Bill Laimbeer: 'I play to win no matter what'
NBA legend Bill Laimbeer visited London in January to attend NBA London Live 2013 presented by adidas featuring a regular-season game between the Detroit Pistons and the New York Knicks. NBA Africa caught up with two-time NBA Champion and four-time NBA All-Star Bill Laimbeer to talk about his basketball career, coaching in the WNBA and the growing popularity of NBA basketball worldwide.
Pawel Weszka, NBA Africa: You have been known as a fierce competitor from your playing days with the Detroit Pistons and were a key player on the Pistonsí championship teams in 1989 and 1990. Where does your competitive drive come from?
Bill Laimbeer: I am a competitor from way back when I was playing baseball, when I was a youngster, and golf. This is something which is inside of everybody as competitors and Iím one of those. I play to win no matter what.
NBA Africa: What made you choose basketball as a career?
Laimbeer: I grew (smiling). I played a lot of sports, baseball and golf were my favorites, but I got to a height when it made sense to play basketball. I played for college and eventually made a very good living out of it.
NBA Africa: You played against some of the best centers in NBA history. Who was the most difficult to guard?
Laimbeer: Besides Kareem (Abdul-Jabbar), and he was very difficult, the quick ones, like Hakeem Olajuwon, were the most difficult for me to guard.
NBA Africa: It has been almost twenty years since you stopped playing professionally. How is the game different today?
Laimbeer: I think that the big men are more perimeter today than they are inside. There is a lack of interior centers these days from the generations gone by. And the players are bigger, faster and stronger Ė there is no question about that. The court has shrunk up because of their speed, athleticism and their size and itís a little crowded out there.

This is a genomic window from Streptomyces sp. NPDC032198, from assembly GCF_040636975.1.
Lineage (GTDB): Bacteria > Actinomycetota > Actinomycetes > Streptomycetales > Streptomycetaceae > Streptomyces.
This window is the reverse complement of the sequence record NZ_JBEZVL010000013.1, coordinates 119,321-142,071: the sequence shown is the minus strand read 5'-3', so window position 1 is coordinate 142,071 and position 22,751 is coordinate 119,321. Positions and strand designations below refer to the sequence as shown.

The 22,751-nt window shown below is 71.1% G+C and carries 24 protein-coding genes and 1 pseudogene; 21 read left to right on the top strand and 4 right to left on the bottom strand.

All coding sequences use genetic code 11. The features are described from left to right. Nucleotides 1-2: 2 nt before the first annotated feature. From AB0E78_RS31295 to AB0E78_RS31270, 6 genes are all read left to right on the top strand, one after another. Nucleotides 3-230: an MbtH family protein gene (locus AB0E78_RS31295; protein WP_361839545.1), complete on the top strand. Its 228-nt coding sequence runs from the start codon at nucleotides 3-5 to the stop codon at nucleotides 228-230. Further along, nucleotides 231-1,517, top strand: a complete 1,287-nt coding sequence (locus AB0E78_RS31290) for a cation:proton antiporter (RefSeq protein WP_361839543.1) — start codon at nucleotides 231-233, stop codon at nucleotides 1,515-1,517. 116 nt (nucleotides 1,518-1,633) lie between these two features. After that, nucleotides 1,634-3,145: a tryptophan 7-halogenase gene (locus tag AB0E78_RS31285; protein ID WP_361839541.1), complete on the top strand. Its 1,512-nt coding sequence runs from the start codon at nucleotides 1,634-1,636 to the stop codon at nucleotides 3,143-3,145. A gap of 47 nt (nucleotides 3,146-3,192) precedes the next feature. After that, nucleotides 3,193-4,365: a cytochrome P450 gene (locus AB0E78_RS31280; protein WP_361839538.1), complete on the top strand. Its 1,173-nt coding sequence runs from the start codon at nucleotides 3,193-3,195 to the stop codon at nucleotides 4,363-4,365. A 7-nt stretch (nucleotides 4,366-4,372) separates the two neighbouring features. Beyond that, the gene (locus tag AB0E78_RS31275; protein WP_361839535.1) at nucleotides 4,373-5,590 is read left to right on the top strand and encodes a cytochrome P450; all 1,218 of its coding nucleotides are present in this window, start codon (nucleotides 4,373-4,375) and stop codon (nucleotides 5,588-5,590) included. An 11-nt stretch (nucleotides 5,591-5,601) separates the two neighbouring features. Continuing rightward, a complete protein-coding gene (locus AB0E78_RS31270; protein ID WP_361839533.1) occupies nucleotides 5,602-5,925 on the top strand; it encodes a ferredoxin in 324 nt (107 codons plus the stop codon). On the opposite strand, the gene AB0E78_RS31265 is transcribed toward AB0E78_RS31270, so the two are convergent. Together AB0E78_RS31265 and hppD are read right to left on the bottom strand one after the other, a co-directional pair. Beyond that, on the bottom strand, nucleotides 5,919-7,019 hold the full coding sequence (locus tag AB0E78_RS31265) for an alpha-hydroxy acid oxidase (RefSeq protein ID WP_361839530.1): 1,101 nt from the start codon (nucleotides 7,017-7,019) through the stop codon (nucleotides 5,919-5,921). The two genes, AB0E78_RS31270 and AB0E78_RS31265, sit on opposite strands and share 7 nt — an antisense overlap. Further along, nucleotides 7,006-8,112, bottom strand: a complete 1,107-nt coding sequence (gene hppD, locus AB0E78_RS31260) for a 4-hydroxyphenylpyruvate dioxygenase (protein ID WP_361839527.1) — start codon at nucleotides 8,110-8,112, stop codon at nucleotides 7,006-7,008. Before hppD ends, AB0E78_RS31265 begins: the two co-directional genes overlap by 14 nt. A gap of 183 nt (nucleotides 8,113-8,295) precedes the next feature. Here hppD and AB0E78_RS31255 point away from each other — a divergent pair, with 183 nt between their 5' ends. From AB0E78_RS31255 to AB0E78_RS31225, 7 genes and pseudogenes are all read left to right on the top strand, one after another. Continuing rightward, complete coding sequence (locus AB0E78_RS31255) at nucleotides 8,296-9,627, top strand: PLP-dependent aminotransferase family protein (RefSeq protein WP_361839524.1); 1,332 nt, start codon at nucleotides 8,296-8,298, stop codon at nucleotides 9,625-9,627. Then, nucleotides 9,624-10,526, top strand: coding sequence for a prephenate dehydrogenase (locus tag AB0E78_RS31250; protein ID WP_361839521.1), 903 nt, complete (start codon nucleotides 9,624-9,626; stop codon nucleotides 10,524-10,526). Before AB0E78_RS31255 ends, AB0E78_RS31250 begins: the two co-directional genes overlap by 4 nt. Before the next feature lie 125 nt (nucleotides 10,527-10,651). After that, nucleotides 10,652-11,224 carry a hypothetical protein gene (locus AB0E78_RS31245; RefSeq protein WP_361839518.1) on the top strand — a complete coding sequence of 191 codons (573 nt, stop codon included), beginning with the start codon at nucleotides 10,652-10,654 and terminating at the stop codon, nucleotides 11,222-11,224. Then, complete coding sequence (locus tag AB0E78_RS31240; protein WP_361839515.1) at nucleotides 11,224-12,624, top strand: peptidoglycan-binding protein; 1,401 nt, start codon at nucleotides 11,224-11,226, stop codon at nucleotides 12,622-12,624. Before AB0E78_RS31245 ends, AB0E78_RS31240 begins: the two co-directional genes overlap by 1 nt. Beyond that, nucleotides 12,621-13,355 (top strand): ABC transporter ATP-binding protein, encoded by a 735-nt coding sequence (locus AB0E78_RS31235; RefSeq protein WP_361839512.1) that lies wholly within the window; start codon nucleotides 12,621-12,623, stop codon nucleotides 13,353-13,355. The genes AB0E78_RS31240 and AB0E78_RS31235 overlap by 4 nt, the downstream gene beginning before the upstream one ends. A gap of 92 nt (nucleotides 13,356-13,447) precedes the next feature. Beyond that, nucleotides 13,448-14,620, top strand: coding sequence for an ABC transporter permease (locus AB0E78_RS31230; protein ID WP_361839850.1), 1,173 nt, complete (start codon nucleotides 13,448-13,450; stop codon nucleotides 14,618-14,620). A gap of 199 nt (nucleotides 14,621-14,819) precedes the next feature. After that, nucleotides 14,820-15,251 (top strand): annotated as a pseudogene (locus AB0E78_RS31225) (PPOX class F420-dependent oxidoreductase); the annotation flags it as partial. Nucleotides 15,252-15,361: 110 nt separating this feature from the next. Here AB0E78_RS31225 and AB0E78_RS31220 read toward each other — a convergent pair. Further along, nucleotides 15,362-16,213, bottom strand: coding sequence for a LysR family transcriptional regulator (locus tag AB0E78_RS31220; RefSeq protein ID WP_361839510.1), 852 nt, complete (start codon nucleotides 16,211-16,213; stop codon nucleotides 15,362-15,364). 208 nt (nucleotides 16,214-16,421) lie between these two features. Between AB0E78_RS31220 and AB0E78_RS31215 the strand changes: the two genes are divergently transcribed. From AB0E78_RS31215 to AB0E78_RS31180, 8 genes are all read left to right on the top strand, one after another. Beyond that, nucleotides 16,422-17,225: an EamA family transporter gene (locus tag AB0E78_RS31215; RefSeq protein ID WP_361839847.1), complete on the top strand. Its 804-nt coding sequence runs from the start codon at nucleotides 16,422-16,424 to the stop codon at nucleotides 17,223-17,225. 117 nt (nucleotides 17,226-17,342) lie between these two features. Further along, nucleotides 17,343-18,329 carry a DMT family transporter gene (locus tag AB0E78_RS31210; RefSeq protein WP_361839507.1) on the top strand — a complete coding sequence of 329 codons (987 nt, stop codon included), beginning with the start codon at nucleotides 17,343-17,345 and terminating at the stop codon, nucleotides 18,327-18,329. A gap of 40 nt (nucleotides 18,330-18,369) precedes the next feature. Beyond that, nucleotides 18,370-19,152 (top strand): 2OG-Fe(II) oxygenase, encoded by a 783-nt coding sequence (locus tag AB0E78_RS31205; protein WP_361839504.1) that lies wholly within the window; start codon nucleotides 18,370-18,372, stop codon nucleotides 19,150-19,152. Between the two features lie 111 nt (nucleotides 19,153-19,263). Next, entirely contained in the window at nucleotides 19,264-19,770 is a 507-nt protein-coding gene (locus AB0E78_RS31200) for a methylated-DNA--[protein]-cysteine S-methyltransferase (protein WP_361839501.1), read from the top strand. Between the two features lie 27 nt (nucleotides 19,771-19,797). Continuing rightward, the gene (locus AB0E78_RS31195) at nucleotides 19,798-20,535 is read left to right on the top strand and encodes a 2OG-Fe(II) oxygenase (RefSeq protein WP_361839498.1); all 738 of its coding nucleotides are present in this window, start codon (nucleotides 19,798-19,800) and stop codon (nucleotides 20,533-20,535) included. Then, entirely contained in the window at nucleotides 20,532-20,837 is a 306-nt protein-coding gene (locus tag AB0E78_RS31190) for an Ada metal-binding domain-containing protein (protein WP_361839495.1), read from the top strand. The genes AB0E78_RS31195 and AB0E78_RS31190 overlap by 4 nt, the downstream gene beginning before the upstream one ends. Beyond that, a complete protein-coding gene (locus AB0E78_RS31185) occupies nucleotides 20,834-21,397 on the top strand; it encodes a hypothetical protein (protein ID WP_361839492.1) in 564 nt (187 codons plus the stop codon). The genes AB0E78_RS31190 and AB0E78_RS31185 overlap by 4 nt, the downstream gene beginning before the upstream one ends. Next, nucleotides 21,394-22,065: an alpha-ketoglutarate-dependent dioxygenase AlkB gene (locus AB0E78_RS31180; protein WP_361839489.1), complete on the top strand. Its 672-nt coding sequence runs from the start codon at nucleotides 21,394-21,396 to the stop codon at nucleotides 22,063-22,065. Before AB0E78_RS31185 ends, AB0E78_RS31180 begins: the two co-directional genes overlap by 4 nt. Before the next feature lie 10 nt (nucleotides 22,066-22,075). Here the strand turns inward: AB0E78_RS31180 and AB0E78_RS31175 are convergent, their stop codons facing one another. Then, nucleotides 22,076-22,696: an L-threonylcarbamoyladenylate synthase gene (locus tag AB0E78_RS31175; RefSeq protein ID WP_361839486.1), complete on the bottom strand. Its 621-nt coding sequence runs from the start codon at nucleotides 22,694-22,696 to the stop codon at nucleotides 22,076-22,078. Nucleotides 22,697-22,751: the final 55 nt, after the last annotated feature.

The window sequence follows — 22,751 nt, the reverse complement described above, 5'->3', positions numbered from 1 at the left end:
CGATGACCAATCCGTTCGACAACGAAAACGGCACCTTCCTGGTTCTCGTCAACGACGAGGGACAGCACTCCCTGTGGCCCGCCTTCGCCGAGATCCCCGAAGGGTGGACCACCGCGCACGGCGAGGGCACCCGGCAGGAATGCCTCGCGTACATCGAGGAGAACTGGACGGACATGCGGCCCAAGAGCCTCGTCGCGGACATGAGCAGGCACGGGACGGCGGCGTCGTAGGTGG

NBA Africa: You have been very successful coaching in the WNBA and won three championships with the Detroit Shock, and you have also coached in the NBA. How could you compare coaching men and womenís teams?
Laimbeer: The women listen much better than the guys do. The want to be coached and they want to learn whereas the guys think they know everything and they want to be the show. And also, the womenís game is a five-on-five basketball whereas the menís game is probably two-on-two or three-on-three, so itís different in those aspects.
NBA Africa: After your NBA adventure with the Minnesota Timberwolves, you are back in the WNBA. What does the future hold for Bill Laimbeer?
Laimbeer: Iím going back to the WNBA with the New York Liberty. I enjoy that, the players are a lot of fun and itís a good coaching environment. I miss the competitiveness so Iím going to do that and what the future holds I really donít know.
NBA Africa: Lastly, we have seen many international players coming up the ranks in recent years, also from the African continent. Will we see more talent coming up from that part of the world?
Laimbeer: Well, itís a global sport. David Stern has made it such. Heís very big on exposing the rest of the world to the game of NBA basketball. It takes time, there is no question about that, but once you are exposed to it and realize the opportunities then it takes a whole generation for a country to develop their talent, if they have the proper coaching. And that is the big key, the proper coaching, because you can have the greatest athletic talent in the world, and theyíd be shoved often to football, rugby or some other sport than basketball just because itís not an established sport.